Finding the "K" in K-means clustering with a UDx
You can apply k-means clustering to partition data points into k different groups. Along with the data, the number of clusters "k" is an input to the algorithm. Common examples like the Iris data set tell you up front how many different groups exist, so you set k=3. What if you don't know how many clusters to expect in your data set?
There are several approaches to estimate "k". Cebeci and Cebeci combined several methods into the R library "kpeaks", which we'll use here to predict "k".
The UDx is built on an R library, so first install Vertica R package from your usual source.
Next, install jsonlite and kpeaks packages into the Vertica R installation as shown at https://www.vertica.com/docs/9.2.x/HTML/Content/Authoring/ExtendingVertica/R/RPackages.htm or:
$ sudo /opt/vertica/R/bin/R
You'll likely need to select a CRAN mirror from the download list.
Download the attached R file "kpeaks.R" and SQL file "kpeaks_test.sql" text files, rename them with correct extension (.R or .sql) and copy to a cluster node. Run kpeaks_test.sql with vsql, which does the following:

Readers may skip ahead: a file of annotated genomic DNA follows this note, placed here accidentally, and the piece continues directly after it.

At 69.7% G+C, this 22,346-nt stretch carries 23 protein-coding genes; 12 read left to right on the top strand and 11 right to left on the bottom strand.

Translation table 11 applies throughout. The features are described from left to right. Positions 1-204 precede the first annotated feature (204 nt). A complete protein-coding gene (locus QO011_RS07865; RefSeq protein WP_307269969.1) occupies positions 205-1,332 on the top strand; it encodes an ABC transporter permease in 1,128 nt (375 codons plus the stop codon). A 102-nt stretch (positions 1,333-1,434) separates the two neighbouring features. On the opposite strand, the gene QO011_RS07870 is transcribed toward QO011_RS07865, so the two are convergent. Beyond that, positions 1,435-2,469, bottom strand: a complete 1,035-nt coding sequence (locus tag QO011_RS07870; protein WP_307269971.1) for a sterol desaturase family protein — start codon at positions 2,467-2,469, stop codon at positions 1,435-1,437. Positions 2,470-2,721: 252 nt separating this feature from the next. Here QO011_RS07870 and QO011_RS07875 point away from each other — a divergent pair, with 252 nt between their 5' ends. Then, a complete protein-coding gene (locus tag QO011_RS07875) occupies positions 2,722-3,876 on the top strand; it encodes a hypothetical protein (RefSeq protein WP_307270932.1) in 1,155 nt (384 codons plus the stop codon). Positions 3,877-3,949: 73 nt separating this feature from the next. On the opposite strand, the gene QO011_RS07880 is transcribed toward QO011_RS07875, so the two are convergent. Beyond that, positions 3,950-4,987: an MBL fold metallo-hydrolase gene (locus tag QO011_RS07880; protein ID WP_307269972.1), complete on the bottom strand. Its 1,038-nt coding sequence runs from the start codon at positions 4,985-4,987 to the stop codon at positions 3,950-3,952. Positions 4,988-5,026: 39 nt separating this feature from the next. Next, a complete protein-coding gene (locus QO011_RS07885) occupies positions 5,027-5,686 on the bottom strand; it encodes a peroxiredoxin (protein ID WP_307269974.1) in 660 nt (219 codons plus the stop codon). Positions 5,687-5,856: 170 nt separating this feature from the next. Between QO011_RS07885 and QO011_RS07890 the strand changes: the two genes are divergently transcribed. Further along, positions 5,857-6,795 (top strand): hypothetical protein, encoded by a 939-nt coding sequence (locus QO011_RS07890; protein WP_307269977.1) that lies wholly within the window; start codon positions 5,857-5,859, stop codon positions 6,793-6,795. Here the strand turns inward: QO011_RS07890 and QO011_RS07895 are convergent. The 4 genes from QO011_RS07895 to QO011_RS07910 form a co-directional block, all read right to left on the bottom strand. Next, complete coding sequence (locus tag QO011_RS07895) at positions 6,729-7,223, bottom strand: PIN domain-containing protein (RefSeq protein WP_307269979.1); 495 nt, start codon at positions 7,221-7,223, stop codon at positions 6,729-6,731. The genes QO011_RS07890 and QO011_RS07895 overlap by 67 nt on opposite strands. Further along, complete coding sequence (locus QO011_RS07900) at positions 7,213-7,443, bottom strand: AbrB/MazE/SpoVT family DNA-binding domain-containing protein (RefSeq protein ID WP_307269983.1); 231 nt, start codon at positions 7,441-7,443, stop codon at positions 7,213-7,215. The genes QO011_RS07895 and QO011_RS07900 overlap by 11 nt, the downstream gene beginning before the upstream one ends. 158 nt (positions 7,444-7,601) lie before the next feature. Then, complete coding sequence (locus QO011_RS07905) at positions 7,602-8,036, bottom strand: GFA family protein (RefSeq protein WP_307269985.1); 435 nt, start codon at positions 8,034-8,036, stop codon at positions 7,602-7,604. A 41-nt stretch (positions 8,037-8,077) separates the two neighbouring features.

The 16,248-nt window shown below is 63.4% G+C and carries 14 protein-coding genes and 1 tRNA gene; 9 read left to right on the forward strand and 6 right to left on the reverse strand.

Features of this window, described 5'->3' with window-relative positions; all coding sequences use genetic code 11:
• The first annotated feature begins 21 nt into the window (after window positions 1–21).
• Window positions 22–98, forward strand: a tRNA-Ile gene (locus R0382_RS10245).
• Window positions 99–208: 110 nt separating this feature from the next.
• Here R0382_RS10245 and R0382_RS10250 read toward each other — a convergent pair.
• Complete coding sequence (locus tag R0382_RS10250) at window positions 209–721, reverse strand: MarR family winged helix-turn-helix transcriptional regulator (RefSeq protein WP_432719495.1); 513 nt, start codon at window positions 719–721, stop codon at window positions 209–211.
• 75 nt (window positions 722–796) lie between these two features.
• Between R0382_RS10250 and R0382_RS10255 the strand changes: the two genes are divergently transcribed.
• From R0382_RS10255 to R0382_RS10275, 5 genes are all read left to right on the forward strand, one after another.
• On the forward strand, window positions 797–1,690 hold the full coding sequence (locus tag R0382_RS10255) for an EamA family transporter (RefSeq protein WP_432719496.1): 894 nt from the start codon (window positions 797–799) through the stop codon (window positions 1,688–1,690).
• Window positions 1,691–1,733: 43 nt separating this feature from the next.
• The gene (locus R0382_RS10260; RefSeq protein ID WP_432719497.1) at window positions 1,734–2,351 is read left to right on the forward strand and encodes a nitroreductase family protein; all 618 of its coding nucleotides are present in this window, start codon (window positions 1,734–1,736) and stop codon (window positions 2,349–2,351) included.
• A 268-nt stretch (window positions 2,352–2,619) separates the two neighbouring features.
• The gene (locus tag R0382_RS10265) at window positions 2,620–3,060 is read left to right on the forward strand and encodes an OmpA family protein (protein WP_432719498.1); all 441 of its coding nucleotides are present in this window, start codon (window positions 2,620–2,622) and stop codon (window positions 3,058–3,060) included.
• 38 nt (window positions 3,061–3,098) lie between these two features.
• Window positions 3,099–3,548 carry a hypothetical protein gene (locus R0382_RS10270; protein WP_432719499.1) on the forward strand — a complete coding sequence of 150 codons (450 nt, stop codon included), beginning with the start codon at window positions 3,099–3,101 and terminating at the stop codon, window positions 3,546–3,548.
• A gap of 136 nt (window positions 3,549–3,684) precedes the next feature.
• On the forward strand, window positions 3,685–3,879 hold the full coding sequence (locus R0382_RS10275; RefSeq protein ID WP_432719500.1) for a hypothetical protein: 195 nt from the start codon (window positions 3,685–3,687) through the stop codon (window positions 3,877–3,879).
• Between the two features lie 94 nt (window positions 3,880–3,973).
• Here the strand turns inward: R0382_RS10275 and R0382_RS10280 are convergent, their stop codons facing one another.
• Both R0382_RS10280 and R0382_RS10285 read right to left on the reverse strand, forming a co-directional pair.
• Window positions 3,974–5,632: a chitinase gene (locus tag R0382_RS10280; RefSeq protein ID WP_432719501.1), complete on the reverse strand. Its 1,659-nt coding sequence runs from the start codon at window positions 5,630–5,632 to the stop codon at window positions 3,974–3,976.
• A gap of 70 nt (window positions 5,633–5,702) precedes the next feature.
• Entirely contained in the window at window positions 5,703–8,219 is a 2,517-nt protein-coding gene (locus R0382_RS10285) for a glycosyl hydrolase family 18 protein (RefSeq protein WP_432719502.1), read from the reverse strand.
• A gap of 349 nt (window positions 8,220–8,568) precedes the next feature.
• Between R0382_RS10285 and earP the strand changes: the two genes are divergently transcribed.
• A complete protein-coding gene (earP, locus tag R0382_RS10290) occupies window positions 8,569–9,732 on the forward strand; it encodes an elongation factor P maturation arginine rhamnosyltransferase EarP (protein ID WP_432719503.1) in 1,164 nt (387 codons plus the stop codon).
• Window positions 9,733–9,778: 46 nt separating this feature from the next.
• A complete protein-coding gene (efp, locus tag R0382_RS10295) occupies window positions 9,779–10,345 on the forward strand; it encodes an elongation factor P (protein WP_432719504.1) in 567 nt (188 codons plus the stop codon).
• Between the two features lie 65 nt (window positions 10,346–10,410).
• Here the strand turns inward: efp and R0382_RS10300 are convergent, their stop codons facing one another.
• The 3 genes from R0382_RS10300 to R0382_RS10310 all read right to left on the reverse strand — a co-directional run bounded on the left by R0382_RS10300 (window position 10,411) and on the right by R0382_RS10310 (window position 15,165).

- Loads the R library
- Defines the kpeaks function
- Loads the Iris clustering data set
- Runs "kpeaks" on the Iris data set
You should get a JSON output like the following:
So the methods implemented by kpeaks suggest there are 1-3 clusters in the data set. This should help reduce the number of trials needed to identify the best "k" for a data set. Check out the references below for a better understabnding of what the kpeaks results mean.
For more information and the math behind the library:
-- kpeaks documentation at https://cran.r-project.org/web/packages/kpeaks/kpeaks.pdf
-- kpeaks publication: Cebeci Z and Cebeci C, "kpeaks: An R Package for Quick Selection of K for Cluster Analysis", https://www.researchgate.net/publication/331258718_kpeaks_An_R_Package_for_Quick_Selection_of_K_for_Cluster_Analysis